int func(){return 3;} char[] func(){return "Hello";} func(); //which one to call?

Ah yes - the old "functions are assumed to return an int if the call is not explictly coded otherwise" trick. So how about, in the case of ambiguity (such as above), the compiler just tells you about it (error-abort) until you tell it explicitly... int a; a = func() or cast(int)func(); This resolution of ambiguity would only be needed where it actually existed, much like operator overloading now. -- Derek Melbourne, Australia
Jun 08 2004
parent Derek <derek psyc.ward> writes:
On Wed, 9 Jun 2004 07:51:09 +1000, Derek wrote:

 On Tue, 8 Jun 2004 10:58:30 +0200, Ivan Senji wrote:
 
 "Derek Parnell" <derek psych.ward> wrote in message
 news:ca3shk$85s$1 digitaldaemon.com...
 On Tue, 8 Jun 2004 07:24:21 +0000 (UTC), Arcane Jill wrote:

 I mentioned this before. It seems such a simple thing, too.

 I really think it's important that opCast() take a dummy parameter so


 can overload on it, because you can't overload on the return type. Then,


 example, I would be able to do:

       class Int
       {
           int opCast(int dummy) { return toInt(); }
           long opCast(long dummy) { return toLong(); }
           double opCast(double dummy) { return toDouble(); }
       }

and so on. Without this, opCast is practically useless. This would be


 easy thing to add, would it not? It would certainly be of great benefit.

 Jill

Not to be able to overload opCast() does seem a bit pointless. So I agree with you AJ. BTW, its been a while since I've seen the rationale for not overloading based on return type. Can somebody refresh me on this point?

int func(){return 3;} char[] func(){return "Hello";} func(); //which one to call?

Ah yes - the old "functions are assumed to return an int if the call is not explictly coded otherwise" trick. So how about, in the case of ambiguity (such as above), the compiler just tells you about it (error-abort) until you tell it explicitly... int a; a = func() or cast(int)func(); This resolution of ambiguity would only be needed where it actually existed, much like operator overloading now.

Ahhh! What was I thinking.. Okay, I've had breakfast and a shower now. Take Two: Maybe the compiler should just call the int func() as this is the default (used to automatically resolve ambiguity) and if the coder wishes to have the other called instead, she explictly nominates the return datatype. func(); // CAlls the int version. cast(char [])func(); // calls the other one. char[] a = func(); also calls the other one. -- Derek Melbourne, Australia
Jun 08 2004
prev sibling next sibling parent reply "Vathix" <vathixSpamFix dprogramming.com> writes:
"Arcane Jill" <Arcane_member pathlink.com> wrote in message
news:ca3pj5$2cu$1 digitaldaemon.com...
 I mentioned this before. It seems such a simple thing, too.

 I really think it's important that opCast() take a dummy parameter so that

 can overload on it, because you can't overload on the return type. Then,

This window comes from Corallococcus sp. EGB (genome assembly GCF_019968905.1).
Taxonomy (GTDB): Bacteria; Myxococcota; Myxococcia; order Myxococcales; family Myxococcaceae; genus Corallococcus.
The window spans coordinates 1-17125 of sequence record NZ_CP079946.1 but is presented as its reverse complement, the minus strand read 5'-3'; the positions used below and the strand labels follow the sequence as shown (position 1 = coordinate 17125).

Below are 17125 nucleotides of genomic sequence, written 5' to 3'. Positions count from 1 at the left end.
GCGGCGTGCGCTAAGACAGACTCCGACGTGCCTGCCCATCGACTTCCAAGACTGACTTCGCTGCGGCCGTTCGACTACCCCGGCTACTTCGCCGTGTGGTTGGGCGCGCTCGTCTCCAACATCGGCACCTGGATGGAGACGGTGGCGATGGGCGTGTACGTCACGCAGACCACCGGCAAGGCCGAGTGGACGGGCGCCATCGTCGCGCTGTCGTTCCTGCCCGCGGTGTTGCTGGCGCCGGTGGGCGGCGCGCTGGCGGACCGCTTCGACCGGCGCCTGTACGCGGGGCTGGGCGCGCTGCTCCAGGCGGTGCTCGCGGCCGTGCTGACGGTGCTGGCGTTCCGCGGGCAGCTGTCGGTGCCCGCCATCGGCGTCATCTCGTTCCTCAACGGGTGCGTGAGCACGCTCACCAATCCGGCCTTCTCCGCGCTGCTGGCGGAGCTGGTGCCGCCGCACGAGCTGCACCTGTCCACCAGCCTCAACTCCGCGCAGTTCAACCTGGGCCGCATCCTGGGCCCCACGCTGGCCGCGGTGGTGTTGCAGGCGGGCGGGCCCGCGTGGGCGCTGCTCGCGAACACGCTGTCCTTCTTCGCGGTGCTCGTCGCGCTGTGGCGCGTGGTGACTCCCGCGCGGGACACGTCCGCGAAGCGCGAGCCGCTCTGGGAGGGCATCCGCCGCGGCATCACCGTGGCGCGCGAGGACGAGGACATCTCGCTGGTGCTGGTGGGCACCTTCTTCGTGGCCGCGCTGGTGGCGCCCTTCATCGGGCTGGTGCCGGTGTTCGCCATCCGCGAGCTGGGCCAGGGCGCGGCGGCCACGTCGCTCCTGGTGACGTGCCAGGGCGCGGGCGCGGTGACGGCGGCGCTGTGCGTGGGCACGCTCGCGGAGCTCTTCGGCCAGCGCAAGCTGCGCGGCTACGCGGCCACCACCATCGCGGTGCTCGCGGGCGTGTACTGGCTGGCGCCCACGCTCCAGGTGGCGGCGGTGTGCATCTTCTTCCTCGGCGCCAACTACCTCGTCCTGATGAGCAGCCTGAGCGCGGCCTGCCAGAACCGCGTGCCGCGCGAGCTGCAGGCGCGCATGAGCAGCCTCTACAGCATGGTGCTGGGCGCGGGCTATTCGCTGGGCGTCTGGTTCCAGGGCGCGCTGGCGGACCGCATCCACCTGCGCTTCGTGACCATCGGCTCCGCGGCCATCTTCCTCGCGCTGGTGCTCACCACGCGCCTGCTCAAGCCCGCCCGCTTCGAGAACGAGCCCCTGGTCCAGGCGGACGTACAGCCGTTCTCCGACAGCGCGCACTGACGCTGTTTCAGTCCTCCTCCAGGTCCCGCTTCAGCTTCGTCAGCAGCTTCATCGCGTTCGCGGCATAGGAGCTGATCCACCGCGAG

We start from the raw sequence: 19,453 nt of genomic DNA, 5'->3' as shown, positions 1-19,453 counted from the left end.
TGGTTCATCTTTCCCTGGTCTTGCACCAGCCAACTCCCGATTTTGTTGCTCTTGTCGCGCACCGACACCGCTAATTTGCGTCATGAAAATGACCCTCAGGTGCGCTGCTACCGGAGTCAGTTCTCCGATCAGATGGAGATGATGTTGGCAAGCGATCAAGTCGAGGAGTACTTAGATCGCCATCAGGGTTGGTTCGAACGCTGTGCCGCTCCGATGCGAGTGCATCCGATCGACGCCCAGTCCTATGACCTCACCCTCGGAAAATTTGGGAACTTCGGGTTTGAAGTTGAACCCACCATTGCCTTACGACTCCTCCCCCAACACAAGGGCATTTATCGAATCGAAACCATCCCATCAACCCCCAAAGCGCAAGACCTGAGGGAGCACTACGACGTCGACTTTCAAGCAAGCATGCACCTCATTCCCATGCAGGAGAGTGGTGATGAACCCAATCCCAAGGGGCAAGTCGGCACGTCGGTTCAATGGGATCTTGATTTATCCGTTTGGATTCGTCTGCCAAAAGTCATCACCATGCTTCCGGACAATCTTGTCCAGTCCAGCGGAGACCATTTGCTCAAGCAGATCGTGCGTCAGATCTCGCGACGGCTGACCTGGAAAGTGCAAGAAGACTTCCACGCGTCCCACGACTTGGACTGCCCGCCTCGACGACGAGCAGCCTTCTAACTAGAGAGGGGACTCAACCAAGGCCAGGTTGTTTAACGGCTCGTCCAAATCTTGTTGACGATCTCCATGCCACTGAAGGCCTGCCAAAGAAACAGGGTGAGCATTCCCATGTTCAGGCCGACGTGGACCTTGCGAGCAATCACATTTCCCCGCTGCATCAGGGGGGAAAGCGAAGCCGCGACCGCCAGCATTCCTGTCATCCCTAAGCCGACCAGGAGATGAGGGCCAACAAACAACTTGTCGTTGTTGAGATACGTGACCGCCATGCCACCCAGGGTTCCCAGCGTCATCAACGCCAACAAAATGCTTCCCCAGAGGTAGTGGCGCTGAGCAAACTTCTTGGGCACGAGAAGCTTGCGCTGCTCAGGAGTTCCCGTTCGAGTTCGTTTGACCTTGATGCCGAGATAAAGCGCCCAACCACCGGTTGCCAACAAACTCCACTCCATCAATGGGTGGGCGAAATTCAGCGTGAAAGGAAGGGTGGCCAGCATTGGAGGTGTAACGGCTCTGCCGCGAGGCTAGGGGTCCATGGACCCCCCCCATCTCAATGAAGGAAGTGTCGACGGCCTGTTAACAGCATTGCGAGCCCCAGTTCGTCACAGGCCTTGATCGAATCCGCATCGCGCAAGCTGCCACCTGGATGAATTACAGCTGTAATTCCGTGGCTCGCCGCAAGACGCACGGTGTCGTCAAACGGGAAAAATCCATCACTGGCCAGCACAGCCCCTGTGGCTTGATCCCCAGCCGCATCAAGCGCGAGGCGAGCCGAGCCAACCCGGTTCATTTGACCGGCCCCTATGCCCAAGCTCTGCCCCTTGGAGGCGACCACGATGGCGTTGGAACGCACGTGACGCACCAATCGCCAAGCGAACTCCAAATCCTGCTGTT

example, I would be able to do:

       class Int
       {
           int opCast(int dummy) { return toInt(); }
           long opCast(long dummy) { return toLong(); }
           double opCast(double dummy) { return toDouble(); }
       }

and so on. Without this, opCast is practically useless. This would be such

 easy thing to add, would it not? It would certainly be of great benefit.

 Jill

I suggested using an out parameter instead of return value, like this: class Int { void opCast(out int result) { result = 3; } void opCast(out real result) { result = 3.0; } } So at least it doesn't look like a hack ;)
Jun 08 2004
next sibling parent reply James Widman <james jwidman.com> writes:
In article <ca4kdc$1k59$1 digitaldaemon.com>,
 "Vathix" <vathixSpamFix dprogramming.com> wrote:
 
 I suggested using an out parameter instead of return value, like this:
 
 class Int
 {
    void opCast(out int result) { result = 3; }
    void opCast(out real result) { result = 3.0; }
 }
 
 So at least it doesn't look like a hack ;)

...well, a lot of things in C++ don't look like hacks until you start reading the standard very carefully. To me the strangest part is that the function will behave as if it contained a return statement. So I guess it boils down to this: 1) is everybody ok with that lie? I don't think we should be, because it will inhibit people's ability to understand code. 2) how hard is it for compiler writers to handle this special case where there is a textually declared "void" return type but an implied cast-to return type and an implied "return" statement? My guess is that, although it may not seem hard, we can get into trouble if we start accepting features that mean the opposite of what is implied by the syntax. IMHO, a return type of "void" should mean "this function returns void". I vote for Jill's suggestion -- not that I actually have a vote. :-) One thing though, about Jill's example: since "dummy" is not used, need it be used in the opCast definition at all? On the other hand, would we be able to use "dummy" and expect that it contains the default initializer value for its type at the entry point of the function?